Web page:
TAMPA — With elections over, Hillsborough County Commissioner Ken Hagan is seeking to restore a sense of stability at County Center.
Hagan confirmed he will seek approval Wednesday from his fellow board members to take the interim tag off of County Administrator Mike Merrill's job title. Merrill has been serving in the tentative post since March, when commissioners suspended, then fired, Administrator Pat Bean.
"I think he has proven himself," Hagan said. "He came in during challenging economic times and managed it and instilled a level of confidence in county government."
There are some immediate challenges to what Hagan is suggesting. The Hillsborough County Charter, its constitution of sorts, spells out requirements for someone taking the county administrator job, and Merrill doesn't meet two of them.
Merrill, 57, moved to Clearwater in July, after being named the interim administrator. The charter says he must be a resident of Hillsborough County, or "shall within a reasonable time become and remain while in office a resident of the county."
Merrill said he would remedy that if board members take a vote to make him permanent.
The charter also specifies that the administrator "holds a master's degree in public administration, management, or related field and shall have three years of executive or management experience in public administration." He meets the second part, but his master's is in religious studies.
Merrill has pursued coursework toward a doctoral degree in communications but has not completed it. He also has a bachelor's degree in political science.
Merrill acknowledged religious studies likely does not qualify as a related field. He and Hagan have asked County Attorney Renee Lee to review the matter to see if there is a remedy. Merrill said he asked for the review so as not to waste the county's time if he, by definition, doesn't qualify.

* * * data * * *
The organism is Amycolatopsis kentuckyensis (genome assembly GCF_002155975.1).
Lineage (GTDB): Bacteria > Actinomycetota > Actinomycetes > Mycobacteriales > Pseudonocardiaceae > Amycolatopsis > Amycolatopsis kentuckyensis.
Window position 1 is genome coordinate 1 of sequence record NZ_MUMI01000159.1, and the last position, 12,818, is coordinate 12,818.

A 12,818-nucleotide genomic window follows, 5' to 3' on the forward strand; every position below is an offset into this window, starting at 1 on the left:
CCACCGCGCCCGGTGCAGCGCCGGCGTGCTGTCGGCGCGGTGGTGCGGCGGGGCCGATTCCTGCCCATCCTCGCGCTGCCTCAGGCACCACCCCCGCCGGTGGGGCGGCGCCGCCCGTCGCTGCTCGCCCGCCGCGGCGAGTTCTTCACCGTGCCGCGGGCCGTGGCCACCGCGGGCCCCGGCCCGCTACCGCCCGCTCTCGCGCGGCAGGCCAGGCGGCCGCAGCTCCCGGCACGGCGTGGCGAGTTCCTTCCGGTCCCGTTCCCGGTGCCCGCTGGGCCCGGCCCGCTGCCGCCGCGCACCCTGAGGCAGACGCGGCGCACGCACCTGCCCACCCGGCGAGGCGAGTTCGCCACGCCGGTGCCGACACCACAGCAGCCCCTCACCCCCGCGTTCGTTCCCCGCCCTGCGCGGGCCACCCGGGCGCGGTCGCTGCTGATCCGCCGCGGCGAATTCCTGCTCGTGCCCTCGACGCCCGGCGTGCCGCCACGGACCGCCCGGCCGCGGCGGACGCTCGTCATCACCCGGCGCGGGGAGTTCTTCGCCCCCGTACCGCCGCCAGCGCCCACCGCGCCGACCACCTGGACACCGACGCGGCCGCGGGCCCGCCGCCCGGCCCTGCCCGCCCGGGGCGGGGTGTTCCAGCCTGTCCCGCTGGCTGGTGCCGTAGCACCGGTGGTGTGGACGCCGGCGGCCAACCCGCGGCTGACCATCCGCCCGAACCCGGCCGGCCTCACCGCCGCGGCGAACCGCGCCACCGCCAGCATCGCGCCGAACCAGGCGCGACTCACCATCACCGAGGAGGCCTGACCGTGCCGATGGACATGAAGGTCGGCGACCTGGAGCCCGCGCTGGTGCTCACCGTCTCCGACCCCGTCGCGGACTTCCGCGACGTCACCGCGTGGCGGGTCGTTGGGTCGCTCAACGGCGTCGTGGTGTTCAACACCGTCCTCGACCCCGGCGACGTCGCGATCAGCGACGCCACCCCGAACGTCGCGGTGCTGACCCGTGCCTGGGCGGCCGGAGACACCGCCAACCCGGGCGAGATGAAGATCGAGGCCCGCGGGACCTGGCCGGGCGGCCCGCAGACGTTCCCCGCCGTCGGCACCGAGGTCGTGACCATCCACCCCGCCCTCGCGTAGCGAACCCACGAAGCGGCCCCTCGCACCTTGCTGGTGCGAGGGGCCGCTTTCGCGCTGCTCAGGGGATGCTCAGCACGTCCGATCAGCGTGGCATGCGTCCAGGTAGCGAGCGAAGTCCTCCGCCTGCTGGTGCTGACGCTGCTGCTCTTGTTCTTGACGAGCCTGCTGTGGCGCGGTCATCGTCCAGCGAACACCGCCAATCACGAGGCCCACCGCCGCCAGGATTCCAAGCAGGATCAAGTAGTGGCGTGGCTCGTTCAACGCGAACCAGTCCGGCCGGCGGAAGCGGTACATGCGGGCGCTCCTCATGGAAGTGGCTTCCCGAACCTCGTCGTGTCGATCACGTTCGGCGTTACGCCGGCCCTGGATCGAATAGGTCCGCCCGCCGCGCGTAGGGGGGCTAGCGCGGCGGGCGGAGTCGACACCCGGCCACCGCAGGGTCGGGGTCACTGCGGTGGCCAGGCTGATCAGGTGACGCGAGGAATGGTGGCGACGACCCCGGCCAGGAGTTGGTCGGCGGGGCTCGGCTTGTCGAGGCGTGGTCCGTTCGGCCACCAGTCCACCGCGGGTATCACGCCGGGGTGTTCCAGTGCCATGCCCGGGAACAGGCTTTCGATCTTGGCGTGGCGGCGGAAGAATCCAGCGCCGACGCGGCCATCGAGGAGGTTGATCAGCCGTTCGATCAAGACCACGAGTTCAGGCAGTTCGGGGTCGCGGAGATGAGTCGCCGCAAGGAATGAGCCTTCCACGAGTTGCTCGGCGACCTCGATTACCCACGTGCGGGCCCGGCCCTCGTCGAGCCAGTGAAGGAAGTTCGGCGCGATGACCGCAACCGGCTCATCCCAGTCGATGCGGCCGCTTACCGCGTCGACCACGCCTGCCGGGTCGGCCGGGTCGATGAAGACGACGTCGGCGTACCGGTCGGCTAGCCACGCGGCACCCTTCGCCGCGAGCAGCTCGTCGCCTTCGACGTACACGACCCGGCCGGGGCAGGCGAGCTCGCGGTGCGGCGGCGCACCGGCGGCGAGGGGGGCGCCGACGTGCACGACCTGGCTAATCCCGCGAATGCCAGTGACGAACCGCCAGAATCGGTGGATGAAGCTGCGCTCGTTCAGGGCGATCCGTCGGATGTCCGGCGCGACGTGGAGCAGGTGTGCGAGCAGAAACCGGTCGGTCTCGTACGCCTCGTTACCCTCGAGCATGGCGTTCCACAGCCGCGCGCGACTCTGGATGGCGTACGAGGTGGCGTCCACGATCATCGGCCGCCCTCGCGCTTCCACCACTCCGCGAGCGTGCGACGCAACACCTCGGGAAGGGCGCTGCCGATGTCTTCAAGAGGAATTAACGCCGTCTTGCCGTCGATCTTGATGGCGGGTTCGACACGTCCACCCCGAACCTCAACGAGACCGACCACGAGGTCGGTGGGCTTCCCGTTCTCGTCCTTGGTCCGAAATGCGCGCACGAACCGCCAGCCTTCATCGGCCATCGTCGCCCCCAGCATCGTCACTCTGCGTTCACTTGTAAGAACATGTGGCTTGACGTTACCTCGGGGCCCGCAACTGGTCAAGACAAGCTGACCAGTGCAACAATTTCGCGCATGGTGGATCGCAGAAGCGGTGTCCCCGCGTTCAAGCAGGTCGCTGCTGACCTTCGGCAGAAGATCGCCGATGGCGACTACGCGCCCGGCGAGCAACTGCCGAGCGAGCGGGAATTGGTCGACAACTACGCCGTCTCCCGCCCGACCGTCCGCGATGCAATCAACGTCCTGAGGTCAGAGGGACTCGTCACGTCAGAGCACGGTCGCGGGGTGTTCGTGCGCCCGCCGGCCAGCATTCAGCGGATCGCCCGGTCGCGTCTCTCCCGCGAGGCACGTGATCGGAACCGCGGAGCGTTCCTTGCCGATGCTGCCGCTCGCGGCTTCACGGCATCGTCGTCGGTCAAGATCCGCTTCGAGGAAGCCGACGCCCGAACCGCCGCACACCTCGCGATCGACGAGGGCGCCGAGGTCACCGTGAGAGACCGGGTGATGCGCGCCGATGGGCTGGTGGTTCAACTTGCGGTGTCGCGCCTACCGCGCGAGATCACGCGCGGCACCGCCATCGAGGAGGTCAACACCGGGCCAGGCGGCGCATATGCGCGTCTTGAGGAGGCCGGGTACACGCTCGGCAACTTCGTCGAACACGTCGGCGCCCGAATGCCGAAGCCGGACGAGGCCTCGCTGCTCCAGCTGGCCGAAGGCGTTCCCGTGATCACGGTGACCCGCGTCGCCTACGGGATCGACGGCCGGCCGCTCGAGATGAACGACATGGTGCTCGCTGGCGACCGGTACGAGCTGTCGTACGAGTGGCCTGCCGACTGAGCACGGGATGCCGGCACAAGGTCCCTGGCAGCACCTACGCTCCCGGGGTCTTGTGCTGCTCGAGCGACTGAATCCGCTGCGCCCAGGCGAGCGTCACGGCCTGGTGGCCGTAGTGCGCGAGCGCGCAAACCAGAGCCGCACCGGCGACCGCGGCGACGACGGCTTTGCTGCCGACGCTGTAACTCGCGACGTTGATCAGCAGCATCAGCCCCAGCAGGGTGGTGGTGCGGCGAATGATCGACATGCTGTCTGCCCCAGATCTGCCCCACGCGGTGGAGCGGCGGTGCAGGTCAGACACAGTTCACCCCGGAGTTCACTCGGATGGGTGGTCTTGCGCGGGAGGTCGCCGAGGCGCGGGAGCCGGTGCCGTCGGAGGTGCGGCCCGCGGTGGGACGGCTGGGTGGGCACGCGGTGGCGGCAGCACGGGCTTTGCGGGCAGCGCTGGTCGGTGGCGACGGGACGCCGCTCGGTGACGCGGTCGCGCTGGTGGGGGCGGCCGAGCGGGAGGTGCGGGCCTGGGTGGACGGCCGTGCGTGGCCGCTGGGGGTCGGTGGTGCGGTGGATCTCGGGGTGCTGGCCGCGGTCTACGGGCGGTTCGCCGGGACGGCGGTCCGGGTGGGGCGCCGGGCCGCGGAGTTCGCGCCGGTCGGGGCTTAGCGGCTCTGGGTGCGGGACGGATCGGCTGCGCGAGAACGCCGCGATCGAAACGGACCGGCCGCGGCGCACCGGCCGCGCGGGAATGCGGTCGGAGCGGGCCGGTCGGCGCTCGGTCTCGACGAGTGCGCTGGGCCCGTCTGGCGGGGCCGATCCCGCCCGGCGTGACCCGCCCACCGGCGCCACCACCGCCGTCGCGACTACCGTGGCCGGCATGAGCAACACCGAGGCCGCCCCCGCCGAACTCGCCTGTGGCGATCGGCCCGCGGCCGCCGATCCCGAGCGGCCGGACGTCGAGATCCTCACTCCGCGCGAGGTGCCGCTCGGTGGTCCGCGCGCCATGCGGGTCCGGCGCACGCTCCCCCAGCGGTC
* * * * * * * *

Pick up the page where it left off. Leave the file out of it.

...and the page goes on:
"My master's degree is not even close to what those requirements imply," he said.
Merrill has spent nearly 23 years with Hillsborough County government, much of it as director of its debt management department, before he was promoted to an assistant administrator by Bean. He is widely credited as one of the managers who helped the county obtain and retain its superior credit ratings, even as the economy has depressed tax collections.
When commissioners named him acting administrator, he initially said he wasn't interested in getting the job permanently, or at least had never aspired to it. But he has worked to implement sweeping changes in county government in response to challenging economic times.
"I'd like to finish some of these initiatives we've started," he said.
Merrill currently earns just under $155,000 annually, much less than people who hold similar positions in the region, according to research by Hagan's office. Hagan says the county could also save as much as $80,000 by not hiring an executive search firm.
The challenge is that the administrator's job requirements are written into the charter and are not just a matter of policy, which board members can vote to ignore. A charter change must be approved by the public.
However, there is some precedent for the board taking less than a literal reading. A prior commission determined that former Administrator Fred Karl's law degree met the requirement after then-County Attorney Emmy Acton opined that it did.
Former Commissioner Jan Platt, who helped create the charter, said the requirement was intended to ensure whoever was hired had experience managing a professional organization and was not simply a politician. Normally a stickler for the rules, she said she thinks Merrill's experience meets the intent.
"If there were ever a time where politics needs someone with a religious studies degree, now is the time," Platt said, half joking. "There needs to be a little peace and goodwill toward men."
Times researcher John Martin contributed to this report.